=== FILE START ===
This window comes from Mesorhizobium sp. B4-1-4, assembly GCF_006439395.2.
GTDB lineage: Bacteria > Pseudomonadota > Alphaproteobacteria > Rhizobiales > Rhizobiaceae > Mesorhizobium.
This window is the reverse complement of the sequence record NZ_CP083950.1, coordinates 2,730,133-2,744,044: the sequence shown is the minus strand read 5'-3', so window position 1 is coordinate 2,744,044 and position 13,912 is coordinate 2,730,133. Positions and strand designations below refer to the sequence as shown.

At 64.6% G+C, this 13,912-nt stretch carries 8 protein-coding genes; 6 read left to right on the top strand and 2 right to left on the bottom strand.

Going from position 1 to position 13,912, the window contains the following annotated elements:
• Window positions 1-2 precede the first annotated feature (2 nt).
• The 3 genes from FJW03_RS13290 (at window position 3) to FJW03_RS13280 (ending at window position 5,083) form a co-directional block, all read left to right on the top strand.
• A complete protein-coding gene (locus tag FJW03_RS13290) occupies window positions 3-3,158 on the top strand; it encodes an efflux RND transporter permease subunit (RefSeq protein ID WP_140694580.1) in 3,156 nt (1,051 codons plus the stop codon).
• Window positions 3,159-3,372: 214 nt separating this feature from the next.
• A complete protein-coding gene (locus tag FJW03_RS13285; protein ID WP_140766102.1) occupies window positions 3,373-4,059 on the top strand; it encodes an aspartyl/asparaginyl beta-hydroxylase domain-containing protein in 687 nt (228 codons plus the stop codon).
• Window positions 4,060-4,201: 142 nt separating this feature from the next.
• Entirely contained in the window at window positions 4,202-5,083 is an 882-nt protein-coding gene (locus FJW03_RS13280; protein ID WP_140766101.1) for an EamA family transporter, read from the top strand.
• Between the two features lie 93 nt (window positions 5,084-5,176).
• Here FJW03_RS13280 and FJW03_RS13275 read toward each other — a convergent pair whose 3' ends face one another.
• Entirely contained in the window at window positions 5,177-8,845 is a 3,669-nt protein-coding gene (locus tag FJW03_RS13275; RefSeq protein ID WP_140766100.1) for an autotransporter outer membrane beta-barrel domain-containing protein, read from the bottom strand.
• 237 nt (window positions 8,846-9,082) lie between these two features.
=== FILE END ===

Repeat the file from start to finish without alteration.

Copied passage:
This window comes from Mesorhizobium sp. B4-1-4, assembly GCF_006439395.2.
GTDB lineage: Bacteria > Pseudomonadota > Alphaproteobacteria > Rhizobiales > Rhizobiaceae > Mesorhizobium.
This window is the reverse complement of the sequence record NZ_CP083950.1, coordinates 2,730,133-2,744,044: the sequence shown is the minus strand read 5'-3', so window position 1 is coordinate 2,744,044 and position 13,912 is coordinate 2,730,133. Positions and strand designations below refer to the sequence as shown.

At 64.6% G+C, this 13,912-nt stretch carries 8 protein-coding genes; 6 read left to right on the top strand and 2 right to left on the bottom strand.

Going from position 1 to position 13,912, the window contains the following annotated elements:
• Window positions 1-2 precede the first annotated feature (2 nt).
• The 3 genes from FJW03_RS13290 (at window position 3) to FJW03_RS13280 (ending at window position 5,083) form a co-directional block, all read left to right on the top strand.
• A complete protein-coding gene (locus tag FJW03_RS13290) occupies window positions 3-3,158 on the top strand; it encodes an efflux RND transporter permease subunit (RefSeq protein ID WP_140694580.1) in 3,156 nt (1,051 codons plus the stop codon).
• Window positions 3,159-3,372: 214 nt separating this feature from the next.
• A complete protein-coding gene (locus tag FJW03_RS13285; protein ID WP_140766102.1) occupies window positions 3,373-4,059 on the top strand; it encodes an aspartyl/asparaginyl beta-hydroxylase domain-containing protein in 687 nt (228 codons plus the stop codon).
• Window positions 4,060-4,201: 142 nt separating this feature from the next.
• Entirely contained in the window at window positions 4,202-5,083 is an 882-nt protein-coding gene (locus FJW03_RS13280; protein ID WP_140766101.1) for an EamA family transporter, read from the top strand.
• Between the two features lie 93 nt (window positions 5,084-5,176).
• Here FJW03_RS13280 and FJW03_RS13275 read toward each other — a convergent pair whose 3' ends face one another.
• Entirely contained in the window at window positions 5,177-8,845 is a 3,669-nt protein-coding gene (locus tag FJW03_RS13275; RefSeq protein ID WP_140766100.1) for an autotransporter outer membrane beta-barrel domain-containing protein, read from the bottom strand.
• 237 nt (window positions 8,846-9,082) lie between these two features.